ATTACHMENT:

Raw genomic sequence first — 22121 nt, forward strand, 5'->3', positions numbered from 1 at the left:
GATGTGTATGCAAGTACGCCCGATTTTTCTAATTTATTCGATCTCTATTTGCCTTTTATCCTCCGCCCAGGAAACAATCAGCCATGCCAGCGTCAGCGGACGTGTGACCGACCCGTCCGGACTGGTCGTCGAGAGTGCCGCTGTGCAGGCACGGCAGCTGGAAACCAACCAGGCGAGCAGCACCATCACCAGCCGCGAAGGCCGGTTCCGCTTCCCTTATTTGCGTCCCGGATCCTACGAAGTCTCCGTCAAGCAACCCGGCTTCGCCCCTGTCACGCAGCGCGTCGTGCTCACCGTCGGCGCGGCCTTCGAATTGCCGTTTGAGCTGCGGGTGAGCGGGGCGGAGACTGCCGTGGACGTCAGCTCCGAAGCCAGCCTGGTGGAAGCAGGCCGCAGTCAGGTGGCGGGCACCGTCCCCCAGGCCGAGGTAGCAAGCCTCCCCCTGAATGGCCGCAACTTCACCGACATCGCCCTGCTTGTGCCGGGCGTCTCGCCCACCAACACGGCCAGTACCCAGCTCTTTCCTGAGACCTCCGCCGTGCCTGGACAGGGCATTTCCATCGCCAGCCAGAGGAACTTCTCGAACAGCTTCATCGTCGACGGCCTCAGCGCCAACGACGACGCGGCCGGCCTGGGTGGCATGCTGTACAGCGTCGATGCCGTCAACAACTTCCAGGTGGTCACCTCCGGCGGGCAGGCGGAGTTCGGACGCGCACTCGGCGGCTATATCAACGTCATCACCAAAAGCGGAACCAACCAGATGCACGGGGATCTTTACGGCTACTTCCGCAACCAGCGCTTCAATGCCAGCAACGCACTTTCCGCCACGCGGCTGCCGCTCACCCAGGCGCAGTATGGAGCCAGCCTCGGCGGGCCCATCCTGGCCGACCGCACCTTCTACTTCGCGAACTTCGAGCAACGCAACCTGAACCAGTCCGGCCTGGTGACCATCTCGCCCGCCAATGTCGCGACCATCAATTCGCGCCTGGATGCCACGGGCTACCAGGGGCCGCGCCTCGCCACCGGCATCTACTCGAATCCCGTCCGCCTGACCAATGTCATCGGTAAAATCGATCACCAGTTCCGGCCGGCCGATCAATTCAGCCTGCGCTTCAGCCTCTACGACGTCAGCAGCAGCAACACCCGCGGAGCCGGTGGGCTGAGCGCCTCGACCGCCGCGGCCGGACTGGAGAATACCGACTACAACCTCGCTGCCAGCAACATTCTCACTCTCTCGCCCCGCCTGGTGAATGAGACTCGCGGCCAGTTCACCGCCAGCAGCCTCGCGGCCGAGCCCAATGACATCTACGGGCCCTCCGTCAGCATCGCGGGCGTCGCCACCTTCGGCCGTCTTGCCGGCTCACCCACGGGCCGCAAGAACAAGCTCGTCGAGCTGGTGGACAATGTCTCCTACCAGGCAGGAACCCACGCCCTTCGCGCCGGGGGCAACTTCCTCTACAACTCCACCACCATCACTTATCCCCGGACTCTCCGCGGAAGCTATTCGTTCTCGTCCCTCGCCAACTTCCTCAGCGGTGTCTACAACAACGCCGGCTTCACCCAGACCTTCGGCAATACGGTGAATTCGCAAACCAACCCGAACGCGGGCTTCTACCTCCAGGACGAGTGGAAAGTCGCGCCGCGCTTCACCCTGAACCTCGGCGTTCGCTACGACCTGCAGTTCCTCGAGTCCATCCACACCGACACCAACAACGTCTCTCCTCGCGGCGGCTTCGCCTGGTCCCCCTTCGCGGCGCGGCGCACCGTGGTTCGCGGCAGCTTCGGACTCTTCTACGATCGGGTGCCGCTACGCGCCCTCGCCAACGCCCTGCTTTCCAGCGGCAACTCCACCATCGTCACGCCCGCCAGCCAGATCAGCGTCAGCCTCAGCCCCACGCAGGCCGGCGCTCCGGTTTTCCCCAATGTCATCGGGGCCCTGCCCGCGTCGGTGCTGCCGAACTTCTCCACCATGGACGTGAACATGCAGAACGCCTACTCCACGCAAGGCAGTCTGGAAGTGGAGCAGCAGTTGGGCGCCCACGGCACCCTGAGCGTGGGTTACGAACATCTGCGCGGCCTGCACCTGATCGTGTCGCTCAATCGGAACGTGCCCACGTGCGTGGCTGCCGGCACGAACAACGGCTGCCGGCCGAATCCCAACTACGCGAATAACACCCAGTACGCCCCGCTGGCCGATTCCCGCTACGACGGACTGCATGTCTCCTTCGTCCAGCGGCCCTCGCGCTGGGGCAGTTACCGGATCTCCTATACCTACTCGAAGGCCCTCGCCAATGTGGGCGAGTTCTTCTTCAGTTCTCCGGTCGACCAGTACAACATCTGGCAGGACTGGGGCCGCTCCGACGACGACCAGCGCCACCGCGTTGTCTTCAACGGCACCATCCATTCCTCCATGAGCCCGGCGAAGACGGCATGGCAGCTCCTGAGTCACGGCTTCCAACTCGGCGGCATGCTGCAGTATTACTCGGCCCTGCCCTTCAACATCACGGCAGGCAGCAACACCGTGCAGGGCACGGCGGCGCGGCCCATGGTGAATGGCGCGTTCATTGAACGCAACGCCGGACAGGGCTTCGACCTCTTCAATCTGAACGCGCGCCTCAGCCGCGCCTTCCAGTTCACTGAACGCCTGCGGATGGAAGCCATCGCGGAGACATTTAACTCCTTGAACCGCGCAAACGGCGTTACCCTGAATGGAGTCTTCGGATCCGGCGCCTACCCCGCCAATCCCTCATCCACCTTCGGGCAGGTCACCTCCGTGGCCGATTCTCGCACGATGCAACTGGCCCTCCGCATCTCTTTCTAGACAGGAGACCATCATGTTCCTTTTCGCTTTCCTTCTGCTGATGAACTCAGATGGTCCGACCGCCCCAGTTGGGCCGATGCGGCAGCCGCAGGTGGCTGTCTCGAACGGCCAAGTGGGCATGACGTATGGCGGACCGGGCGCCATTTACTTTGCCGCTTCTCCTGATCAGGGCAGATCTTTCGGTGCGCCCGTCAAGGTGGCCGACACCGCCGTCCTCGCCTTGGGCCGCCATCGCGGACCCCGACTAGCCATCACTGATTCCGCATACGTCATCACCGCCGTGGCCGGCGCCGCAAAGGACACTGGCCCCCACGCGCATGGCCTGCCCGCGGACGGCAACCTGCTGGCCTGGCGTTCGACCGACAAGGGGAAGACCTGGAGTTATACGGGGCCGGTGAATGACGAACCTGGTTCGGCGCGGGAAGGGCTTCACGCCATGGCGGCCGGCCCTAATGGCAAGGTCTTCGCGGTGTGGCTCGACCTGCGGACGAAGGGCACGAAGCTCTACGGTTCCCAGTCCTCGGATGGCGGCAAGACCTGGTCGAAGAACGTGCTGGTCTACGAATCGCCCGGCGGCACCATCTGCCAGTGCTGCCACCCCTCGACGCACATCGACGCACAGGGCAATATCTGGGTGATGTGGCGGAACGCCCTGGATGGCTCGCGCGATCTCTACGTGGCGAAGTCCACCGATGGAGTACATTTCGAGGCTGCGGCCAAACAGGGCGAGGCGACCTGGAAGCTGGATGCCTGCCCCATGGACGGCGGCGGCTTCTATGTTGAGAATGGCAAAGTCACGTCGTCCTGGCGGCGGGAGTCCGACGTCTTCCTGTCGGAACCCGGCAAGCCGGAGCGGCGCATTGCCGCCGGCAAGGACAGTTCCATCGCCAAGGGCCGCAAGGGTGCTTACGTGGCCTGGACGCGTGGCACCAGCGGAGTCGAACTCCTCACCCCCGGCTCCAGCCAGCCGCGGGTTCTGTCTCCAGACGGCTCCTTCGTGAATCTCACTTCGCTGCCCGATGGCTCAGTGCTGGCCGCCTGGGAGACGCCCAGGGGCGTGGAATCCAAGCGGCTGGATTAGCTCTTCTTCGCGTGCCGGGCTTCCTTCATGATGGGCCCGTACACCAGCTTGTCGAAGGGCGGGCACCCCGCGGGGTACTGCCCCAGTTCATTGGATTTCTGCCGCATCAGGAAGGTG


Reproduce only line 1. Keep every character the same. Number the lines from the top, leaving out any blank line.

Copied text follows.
Raw genomic sequence first — 22121 nt, forward strand, 5'->3', positions numbered from 1 at the left: